Genital and Reproductive Atypical Development Program Prioritizes Multidisciplinary Care of Pediatric Patients With Disorders of Sex Development
The Genital and Reproductive Atypical Development (GRAD) program developed at NewYork-Presbyterian Hospital provides world-class care for patients with congenital atypical genitalia and reproductive development.
Both of NewYork-Presbyterian's pediatric locations, NewYork-Presbyterian/Morgan Stanley Children's Hospital at Columbia University Medical Center and NewYork-Presbyterian Hospital/Phyllis and David Komansky Center for Children's Health at Weill Cornell Medical Center, work together to help patients who require treatment for disorders of sex development, OEIS complex (omphalocele-exstrophy-imperforate anus-spinal abnormalities) and anorectal malformations.
Dealing With Stigma
The program was developed in response to increasing demand for specialized care for patients with all disorders of sex development. In 2006, the term DSD—for disorders of sex development—was established to remove the stigma associated with the terminology then used to describe many of the individual disorders. By definition, children with abnormalities in genetic, reproductive or anatomic issues were grouped under one umbrella, yet "DSD" didn't change that stigma or negative connotation for many of these patients.
Around that time, Dix Poppas, MD, Chief of Pediatric Urology at NYP/Komansky Center and Richard Rodgers Associate Professor of Pediatric Urology at Weill Cornell Medical College, began working with patients with congenital adrenal hyperplasia (CAH). These female babies are born with an adrenal insufficiency that causes high levels of androgens to circulate during fetal development. These otherwise typical female patients develop varying degrees of masculinized genitalia. Dr. Poppas surveyed his patients and found that more than 85% believed that the term DSD was derogatory and negative in their case because there is little question about the gender or gender education of these pediatric female patients.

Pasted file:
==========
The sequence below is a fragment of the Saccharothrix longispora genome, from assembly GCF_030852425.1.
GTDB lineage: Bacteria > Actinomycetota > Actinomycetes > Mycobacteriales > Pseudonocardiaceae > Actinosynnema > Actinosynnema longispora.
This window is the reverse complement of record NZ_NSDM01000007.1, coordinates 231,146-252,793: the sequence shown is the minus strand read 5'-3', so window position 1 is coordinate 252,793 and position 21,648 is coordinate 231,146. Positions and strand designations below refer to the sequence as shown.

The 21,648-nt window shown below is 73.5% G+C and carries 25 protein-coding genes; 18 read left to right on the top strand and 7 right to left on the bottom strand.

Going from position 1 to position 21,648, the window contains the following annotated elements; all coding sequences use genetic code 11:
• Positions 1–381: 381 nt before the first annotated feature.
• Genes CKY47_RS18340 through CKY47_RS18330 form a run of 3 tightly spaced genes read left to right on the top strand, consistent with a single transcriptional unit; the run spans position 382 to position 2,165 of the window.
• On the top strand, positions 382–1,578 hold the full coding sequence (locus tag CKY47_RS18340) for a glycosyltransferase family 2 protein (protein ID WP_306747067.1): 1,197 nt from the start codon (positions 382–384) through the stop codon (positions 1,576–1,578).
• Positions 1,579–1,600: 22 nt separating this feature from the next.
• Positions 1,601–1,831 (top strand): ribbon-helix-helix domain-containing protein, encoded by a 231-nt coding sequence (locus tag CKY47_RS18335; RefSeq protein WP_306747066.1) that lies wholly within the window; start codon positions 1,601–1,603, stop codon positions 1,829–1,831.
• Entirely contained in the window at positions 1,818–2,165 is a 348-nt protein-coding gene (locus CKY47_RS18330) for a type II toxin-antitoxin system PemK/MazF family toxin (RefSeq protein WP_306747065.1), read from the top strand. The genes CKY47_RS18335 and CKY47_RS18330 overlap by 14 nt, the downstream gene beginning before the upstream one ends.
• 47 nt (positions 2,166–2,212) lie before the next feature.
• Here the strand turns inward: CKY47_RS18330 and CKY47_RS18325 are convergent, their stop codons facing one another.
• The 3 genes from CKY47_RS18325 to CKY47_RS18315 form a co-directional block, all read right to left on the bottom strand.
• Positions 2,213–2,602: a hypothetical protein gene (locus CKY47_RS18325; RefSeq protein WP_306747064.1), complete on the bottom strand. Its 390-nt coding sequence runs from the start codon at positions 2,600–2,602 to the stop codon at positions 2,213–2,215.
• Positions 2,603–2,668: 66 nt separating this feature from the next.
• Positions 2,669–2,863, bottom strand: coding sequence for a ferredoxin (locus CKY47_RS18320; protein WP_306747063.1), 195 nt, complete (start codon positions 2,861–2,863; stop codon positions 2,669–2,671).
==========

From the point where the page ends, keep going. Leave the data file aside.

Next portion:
"Even with severe levels of genital atypia, the patients with CAH tend to be raised as females and do very well," he said. "Gender identity almost always remains as female, and the gender assignment at birth is rarely questioned."
In 2012, Dr. Poppas opened the Comprehensive Center for Congenital Adrenal Hyperplasia at NYP/Komansky, which is now the largest referral center for CAH patients and was named the nation's first Center of Excellence for CAH patients by the Congenital Adrenal Hyperplasia Research Education and Support Foundation. A team of endocrinologists, urologists, surgeons, nurses, dietitians, reproductive specialists and psychologists work together to help patients and their families from childhood to adulthood.
To further remove stigmatizing and negative connotations for patients with other atypical genital disorders, Dr. Poppas and others created the GRAD program as another multidisciplinary center. The program doesn't include terms related to "sex" or "gender," and the name implies patients are graduating and moving forward. "Creating this program required a different set of specialists, particularly in surgery, to help these patients," Dr. Poppas said.
Urology colleagues at NYP/Morgan Stanley Children's focus on these disorders, which include anorectal malformations and bladder exstrophy. The two campuses work together with endocrinologists, psychologists, geneticists, reproductive physicians, nephrologists, urologists, surgeons, radiologists and anesthesiologists to help patients. "We arrange meetings for the family with specialists as needed to develop a seamless program that gets the children from where they are to where the family would like them to be," Dr. Poppas said. "We want to explain all of the options the child has—both medically and surgically—and work with the family as a team to help them make the best decision."
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